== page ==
Journalists warn new policy may ‘kill the media’ in Kashmir

Journalists warn new policy  may ‘kill the media’ in Kashmir
Demonstrators shout slogans during a protest on the fourth death anniversary of Indian Kashmiri militant leader Burhan Wani in Karachi. (AFP)
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Updated 10 July 2020

Journalists warn new policy may ‘kill the media’ in Kashmir

Journalists warn new policy  may ‘kill the media’ in Kashmir
  • Under Media Policy 2020, government officials will decide whether media content is fake or not

NEW DELHI:  Kashmir’s new media policy may completely wipe out journalism from the region, in a move analysts and journalists themselves see as the Indian government’s attempt to control the narrative in the troubled region.

“It’s an attempt not only to gag and silence the media but also kill the media,” said Anuradha Bhasin Jamwal, executive editor of Jammu-based English newspaper Kashmir Times.

She called the new regulation “an attempt to criminalize journalists by scrutinizing the content in the media and deciding what news is fake and anti-national.”

 Under Media Policy 2020, Directorate of Information and Publication Relations (DIPR) officials have the authority to “examine” media content and assess whether it is “fake,” “unethical” or anti-national.”

“Any individual or group indulging in fake news, unethical or anti-national activities or in plagiarism shall be de-empanelled besides being proceeded against under the law,” says the 53-page policy paper released by the Jammu and Kashmir government in the last week of June.

It also bans government advertising in media that is found to “incite or tend to incite violence, question sovereignty and the integrity of India or violate the accepted norms of public decency and behavior.”

“The purported aim of such a policy is to eliminate any media house that refuses to toe the government line,” Jamwal told Arab News.

Her newspaper has been struggling ever since the government stopped giving advertisements to Kashmir Times after she filed a case in the Supreme Court. The case challenged New Delhi’s ban on 4G internet services in the region and restrictions on the media following the revocation of Kashmir’s special status in August last year.

On Aug. 5, India abrogated Article 370 of its constitution, which granted limited autonomy to the state. It also bifurcated the state into two federally administered units — the Union Territory of Ladakh and the Union Territory of Jammu and Kashmir. The move was followed by a complete lockdown and communications blackout of the region. Many newspapers stopped their online operations, and some were forced to shut down.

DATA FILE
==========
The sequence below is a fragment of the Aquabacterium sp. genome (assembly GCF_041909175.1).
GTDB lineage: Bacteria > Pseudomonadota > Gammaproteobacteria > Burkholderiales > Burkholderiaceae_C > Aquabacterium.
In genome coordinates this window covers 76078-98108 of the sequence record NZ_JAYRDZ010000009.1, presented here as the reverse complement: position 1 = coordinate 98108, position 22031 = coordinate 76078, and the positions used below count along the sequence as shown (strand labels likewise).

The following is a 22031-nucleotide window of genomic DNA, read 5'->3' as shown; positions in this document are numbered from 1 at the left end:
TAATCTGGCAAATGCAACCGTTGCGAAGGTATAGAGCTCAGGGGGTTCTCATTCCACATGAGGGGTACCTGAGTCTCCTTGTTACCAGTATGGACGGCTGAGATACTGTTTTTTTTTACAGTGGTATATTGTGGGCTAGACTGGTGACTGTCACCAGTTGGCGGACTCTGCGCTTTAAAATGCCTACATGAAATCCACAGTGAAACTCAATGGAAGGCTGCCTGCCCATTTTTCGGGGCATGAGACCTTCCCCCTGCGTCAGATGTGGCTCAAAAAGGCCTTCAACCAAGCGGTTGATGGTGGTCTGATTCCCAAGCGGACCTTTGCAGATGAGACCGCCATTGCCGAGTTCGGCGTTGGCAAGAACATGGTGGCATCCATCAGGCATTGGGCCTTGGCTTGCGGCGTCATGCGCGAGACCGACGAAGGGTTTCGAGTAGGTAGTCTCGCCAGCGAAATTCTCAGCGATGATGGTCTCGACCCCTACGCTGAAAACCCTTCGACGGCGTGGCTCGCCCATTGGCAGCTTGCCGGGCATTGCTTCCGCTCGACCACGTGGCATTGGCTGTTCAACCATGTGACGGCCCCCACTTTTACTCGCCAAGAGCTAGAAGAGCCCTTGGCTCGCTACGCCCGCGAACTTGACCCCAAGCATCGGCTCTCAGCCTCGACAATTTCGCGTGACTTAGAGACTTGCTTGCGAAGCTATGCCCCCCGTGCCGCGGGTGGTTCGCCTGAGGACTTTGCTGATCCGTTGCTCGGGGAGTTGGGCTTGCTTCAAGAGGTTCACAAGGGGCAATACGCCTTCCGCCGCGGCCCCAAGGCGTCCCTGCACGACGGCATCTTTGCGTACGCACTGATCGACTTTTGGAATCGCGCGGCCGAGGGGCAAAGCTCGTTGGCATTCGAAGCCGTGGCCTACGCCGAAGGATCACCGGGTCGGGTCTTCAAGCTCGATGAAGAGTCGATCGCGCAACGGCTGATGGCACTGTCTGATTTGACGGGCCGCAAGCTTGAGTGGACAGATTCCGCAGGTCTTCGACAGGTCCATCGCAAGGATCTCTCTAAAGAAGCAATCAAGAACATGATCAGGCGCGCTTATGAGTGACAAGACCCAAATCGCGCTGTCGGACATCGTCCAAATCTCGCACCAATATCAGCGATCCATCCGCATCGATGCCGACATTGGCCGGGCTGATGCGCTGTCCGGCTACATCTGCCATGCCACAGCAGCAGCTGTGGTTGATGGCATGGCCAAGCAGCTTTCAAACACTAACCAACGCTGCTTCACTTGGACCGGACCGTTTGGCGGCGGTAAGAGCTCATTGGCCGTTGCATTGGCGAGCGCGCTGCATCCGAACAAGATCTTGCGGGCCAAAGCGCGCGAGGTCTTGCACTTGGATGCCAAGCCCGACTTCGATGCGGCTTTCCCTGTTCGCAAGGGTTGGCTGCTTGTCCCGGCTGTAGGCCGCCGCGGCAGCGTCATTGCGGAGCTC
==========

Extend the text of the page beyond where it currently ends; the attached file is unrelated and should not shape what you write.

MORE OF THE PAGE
The new media policy comes at a time when reporting in Kashmir is becoming increasingly difficult, with a number of journalists being booked under anti-terrorism laws in recent months.

“There is deep concern among journalists,” Kashmir Press Club President Shuja Ul Haq told Arab News. “If such a system of scrutinizing comes up, journalists feel they won’t be able to work. The environment won’t remain conducive to free reportage.”

“The media has been definitely working under a lot of stress in the valley,” Haq said. “There have been communication bans and issues related to the blockade of information. The view is that these steps will only add to the limitations, making the job of a journalist increasingly difficult.”

“The Indian government tried to control the media in the 1990s, when the armed conflict in the valley was at its peak,” senior journalist and political analyst Altaf Hussain told Arab News.

“Now, it is trying to control it again. It’s a fascist move. Earlier, they were killing journalists; now, they are trying to kill journalism itself because the Indian government does not want the world to know what the ground situation in the valley is,” he said.

According to Jamwal, the government wants to control the media because its own script is failing.

“You cannot script the destiny of the 13 million people of Kashmir without the involvement of a single local person and expect things to follow this script. It would fail. The only way you can show that everything is fine is by chaining and imprisoning the narrative coming out of the region,” she said.

Despite repeated attempts by Arab News to reach out for a comment, DIPR officials were not available to provide one.